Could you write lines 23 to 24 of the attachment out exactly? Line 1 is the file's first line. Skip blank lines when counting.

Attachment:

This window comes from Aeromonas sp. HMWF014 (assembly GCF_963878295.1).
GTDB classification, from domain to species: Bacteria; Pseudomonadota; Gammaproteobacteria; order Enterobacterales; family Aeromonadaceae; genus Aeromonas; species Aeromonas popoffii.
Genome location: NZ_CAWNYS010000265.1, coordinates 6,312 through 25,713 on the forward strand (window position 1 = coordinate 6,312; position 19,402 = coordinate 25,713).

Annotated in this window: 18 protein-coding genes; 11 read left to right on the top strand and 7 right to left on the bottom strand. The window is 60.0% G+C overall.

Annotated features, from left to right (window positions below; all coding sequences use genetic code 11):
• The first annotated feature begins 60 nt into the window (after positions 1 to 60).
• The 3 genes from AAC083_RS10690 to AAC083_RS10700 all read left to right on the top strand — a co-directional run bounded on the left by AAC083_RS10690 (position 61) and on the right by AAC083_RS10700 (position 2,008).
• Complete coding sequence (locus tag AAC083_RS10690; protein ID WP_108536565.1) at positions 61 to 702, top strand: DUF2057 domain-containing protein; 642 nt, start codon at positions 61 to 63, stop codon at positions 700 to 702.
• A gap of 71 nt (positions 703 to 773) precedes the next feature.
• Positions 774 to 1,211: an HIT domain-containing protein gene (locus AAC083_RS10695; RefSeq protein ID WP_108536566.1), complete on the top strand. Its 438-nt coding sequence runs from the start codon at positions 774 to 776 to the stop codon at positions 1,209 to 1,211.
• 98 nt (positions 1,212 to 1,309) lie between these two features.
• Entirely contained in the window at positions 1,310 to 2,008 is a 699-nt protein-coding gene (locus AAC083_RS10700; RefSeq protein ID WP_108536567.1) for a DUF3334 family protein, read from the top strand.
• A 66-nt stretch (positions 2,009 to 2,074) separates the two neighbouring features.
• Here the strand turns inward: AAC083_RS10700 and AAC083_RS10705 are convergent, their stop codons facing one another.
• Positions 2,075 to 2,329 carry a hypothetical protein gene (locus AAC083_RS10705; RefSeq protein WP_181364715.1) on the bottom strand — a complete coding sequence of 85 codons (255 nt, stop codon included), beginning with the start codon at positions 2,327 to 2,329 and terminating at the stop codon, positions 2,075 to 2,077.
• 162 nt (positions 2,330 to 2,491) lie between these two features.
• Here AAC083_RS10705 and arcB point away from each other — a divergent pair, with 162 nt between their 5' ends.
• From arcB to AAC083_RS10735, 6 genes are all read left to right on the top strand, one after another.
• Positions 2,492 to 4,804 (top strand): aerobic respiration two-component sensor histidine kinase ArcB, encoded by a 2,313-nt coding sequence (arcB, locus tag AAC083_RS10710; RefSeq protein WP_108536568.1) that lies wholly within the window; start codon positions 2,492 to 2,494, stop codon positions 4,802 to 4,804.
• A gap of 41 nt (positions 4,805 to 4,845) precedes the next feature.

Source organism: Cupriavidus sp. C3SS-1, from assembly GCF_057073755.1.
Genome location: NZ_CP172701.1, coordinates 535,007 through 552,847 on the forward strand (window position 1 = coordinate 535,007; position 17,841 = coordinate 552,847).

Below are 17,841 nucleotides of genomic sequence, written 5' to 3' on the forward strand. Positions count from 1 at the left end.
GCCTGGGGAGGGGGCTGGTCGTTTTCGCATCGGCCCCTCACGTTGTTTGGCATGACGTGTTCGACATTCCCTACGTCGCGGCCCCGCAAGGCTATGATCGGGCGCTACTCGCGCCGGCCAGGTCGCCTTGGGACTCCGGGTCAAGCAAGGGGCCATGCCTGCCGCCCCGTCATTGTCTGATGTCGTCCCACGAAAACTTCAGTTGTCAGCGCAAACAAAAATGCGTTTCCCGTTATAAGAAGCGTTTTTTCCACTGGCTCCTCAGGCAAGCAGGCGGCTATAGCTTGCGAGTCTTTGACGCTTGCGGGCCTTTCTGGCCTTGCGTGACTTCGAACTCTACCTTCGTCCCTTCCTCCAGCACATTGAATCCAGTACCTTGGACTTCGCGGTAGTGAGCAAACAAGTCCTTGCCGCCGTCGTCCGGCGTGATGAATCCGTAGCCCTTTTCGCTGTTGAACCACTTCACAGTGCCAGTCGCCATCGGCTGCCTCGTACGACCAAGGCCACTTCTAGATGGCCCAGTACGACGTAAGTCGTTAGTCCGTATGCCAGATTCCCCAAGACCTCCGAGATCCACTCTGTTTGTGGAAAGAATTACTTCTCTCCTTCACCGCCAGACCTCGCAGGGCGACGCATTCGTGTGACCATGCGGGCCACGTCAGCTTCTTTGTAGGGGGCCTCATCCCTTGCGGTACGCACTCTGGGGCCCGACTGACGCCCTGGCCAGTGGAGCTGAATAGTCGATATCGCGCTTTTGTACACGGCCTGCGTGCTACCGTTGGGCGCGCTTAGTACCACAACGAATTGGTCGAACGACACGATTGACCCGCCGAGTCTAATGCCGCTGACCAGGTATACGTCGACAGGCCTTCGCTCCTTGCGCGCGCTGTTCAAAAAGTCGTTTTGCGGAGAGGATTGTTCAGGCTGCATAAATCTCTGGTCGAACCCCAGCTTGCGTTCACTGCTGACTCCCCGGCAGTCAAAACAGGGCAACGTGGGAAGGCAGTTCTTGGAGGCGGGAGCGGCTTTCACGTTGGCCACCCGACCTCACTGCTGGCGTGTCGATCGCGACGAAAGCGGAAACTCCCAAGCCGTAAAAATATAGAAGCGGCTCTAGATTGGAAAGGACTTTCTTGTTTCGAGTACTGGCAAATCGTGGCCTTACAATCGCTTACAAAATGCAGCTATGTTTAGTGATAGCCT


Below are 17,841 nucleotides of genomic sequence, written 5' to 3' on the forward strand. Positions count from 1 at the left end.
GCCTGGGGAGGGGGCTGGTCGTTTTCGCATCGGCCCCTCACGTTGTTTGGCATGACGTGTTCGACATTCCCTACGTCGCGGCCCCGCAAGGCTATGATCGGGCGCTACTCGCGCCGGCCAGGTCGCCTTGGGACTCCGGGTCAAGCAAGGGGCCATGCCTGCCGCCCCGTCATTGTCTGATGTCGTCCCACGAAAACTTCAGTTGTCAGCGCAAACAAAAATGCGTTTCCCGTTATAAGAAGCGTTTTTTCCACTGGCTCCTCAGGCAAGCAGGCGGCTATAGCTTGCGAGTCTTTGACGCTTGCGGGCCTTTCTGGCCTTGCGTGACTTCGAACTCTACCTTCGTCCCTTCCTCCAGCACATTGAATCCAGTACCTTGGACTTCGCGGTAGTGAGCAAACAAGTCCTTGCCGCCGTCGTCCGGCGTGATGAATCCGTAGCCCTTTTCGCTGTTGAACCACTTCACAGTGCCAGTCGCCATCGGCTGCCTCGTACGACCAAGGCCACTTCTAGATGGCCCAGTACGACGTAAGTCGTTAGTCCGTATGCCAGATTCCCCAAGACCTCCGAGATCCACTCTGTTTGTGGAAAGAATTACTTCTCTCCTTCACCGCCAGACCTCGCAGGGCGACGCATTCGTGTGACCATGCGGGCCACGTCAGCTTCTTTGTAGGGGGCCTCATCCCTTGCGGTACGCACTCTGGGGCCCGACTGACGCCCTGGCCAGTGGAGCTGAATAGTCGATATCGCGCTTTTGTACACGGCCTGCGTGCTACCGTTGGGCGCGCTTAGTACCACAACGAATTGGTCGAACGACACGATTGACCCGCCGAGTCTAATGCCGCTGACCAGGTATACGTCGACAGGCCTTCGCTCCTTGCGCGCGCTGTTCAAAAAGTCGTTTTGCGGAGAGGATTGTTCAGGCTGCATAAATCTCTGGTCGAACCCCAGCTTGCGTTCACTGCTGACTCCCCGGCAGTCAAAACAGGGCAACGTGGGAAGGCAGTTCTTGGAGGCGGGAGCGGCTTTCACGTTGGCCACCCGACCTCACTGCTGGCGTGTCGATCGCGACGAAAGCGGAAACTCCCAAGCCGTAAAAATATAGAAGCGGCTCTAGATTGGAAAGGACTTTCTTGTTTCGAGTACTGGCAAATCGTGGCCTTACAATCGCTTACAAAATGCAGCTATGTTTAGTGATAGCCT